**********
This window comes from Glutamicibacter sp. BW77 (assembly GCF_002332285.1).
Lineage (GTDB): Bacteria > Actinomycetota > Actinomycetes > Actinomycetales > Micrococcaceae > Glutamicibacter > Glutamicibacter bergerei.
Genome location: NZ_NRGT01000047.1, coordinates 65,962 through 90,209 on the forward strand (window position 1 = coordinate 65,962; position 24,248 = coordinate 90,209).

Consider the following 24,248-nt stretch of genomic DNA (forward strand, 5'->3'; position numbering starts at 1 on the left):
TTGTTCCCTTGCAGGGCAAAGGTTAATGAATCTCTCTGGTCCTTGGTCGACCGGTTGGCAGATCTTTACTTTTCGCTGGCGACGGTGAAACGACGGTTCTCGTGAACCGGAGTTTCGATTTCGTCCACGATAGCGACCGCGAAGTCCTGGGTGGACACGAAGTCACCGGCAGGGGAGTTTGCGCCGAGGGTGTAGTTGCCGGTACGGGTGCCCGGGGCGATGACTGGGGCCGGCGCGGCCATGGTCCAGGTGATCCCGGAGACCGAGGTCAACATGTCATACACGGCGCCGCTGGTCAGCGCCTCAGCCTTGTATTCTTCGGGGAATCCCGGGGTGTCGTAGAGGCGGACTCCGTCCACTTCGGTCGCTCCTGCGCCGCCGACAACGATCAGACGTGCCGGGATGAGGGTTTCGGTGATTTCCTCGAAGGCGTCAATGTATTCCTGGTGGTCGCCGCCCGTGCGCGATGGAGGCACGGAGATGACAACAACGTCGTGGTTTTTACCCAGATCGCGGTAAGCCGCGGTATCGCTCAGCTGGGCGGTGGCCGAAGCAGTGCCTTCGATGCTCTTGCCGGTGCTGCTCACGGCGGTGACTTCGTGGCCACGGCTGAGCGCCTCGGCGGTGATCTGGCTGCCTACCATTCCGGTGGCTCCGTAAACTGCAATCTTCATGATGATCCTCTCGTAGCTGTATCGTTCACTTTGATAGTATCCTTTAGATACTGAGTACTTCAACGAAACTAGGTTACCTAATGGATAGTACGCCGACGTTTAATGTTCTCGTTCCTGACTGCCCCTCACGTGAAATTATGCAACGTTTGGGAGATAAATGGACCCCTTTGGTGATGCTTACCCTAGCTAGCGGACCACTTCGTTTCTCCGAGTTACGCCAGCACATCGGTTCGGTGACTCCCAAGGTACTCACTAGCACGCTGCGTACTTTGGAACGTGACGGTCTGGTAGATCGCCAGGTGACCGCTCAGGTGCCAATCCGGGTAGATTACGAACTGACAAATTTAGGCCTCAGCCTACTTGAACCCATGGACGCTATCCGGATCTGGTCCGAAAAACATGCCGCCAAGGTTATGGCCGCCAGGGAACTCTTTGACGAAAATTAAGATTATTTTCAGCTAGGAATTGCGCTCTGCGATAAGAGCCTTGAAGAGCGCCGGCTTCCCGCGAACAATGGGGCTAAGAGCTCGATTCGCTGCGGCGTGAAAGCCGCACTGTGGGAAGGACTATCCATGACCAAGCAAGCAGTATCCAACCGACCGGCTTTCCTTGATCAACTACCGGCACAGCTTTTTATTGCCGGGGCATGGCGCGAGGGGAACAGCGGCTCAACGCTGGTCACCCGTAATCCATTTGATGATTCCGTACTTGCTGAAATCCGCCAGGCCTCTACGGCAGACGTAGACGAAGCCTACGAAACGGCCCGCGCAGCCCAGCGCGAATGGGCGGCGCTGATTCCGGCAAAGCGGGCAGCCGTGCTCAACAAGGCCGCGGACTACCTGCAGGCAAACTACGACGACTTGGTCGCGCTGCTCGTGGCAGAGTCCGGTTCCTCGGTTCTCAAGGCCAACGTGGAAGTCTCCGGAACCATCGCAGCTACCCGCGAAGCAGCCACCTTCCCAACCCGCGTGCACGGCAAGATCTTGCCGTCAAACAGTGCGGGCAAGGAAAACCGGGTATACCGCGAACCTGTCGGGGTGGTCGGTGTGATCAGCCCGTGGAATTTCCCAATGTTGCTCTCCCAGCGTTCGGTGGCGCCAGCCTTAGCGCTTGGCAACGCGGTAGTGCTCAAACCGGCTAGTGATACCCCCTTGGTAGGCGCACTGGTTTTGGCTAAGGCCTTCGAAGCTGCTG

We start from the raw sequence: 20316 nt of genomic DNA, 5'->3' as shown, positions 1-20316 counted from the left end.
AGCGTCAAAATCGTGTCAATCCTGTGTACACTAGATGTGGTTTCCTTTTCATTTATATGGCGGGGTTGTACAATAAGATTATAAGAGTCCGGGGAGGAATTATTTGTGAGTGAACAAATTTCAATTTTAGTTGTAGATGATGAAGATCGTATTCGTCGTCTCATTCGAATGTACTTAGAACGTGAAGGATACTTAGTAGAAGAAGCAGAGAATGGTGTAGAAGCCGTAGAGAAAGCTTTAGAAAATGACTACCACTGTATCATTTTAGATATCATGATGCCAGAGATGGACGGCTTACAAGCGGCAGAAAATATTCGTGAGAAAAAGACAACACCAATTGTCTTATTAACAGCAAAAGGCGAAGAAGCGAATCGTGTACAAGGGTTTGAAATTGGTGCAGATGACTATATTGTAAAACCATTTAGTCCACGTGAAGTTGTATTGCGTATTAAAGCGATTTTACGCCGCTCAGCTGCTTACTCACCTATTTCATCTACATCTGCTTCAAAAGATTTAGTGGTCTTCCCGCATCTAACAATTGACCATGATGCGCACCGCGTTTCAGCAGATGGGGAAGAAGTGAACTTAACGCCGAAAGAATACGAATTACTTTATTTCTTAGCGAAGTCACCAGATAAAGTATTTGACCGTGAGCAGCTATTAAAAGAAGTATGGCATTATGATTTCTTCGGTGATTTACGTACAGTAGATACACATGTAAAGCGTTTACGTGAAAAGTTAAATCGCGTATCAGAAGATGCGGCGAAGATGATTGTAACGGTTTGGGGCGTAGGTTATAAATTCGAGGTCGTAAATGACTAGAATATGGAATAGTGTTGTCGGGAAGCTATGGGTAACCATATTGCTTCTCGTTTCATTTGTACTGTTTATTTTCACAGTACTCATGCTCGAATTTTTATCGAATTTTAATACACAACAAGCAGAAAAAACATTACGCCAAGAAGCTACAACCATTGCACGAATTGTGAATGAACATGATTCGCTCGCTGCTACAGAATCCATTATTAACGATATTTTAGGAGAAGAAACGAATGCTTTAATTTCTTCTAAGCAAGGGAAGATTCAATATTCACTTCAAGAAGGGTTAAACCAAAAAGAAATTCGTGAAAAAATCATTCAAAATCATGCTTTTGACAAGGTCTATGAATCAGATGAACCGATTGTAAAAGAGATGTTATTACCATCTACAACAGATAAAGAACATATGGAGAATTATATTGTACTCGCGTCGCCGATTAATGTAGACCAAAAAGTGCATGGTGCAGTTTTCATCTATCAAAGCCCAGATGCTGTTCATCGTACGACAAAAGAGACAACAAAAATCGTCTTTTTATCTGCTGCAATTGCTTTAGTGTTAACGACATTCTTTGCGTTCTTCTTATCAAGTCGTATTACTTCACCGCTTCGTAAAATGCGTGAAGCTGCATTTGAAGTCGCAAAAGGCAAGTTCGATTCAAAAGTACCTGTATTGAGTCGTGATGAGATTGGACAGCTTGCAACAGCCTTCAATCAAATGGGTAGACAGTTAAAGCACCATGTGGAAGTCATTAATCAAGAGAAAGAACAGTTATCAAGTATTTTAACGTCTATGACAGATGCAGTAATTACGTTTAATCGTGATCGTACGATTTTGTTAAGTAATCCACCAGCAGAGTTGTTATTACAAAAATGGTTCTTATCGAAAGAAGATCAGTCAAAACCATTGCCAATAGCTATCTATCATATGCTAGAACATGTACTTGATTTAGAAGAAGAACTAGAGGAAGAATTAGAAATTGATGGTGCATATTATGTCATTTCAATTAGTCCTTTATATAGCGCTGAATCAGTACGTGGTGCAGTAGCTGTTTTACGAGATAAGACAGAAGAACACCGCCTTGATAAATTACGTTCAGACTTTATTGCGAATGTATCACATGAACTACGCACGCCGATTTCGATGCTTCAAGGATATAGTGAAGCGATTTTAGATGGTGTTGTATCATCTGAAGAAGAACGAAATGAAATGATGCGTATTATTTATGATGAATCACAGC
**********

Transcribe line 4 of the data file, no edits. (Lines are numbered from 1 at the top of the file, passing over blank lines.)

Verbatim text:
Consider the following 24,248-nt stretch of genomic DNA (forward strand, 5'->3'; position numbering starts at 1 on the left):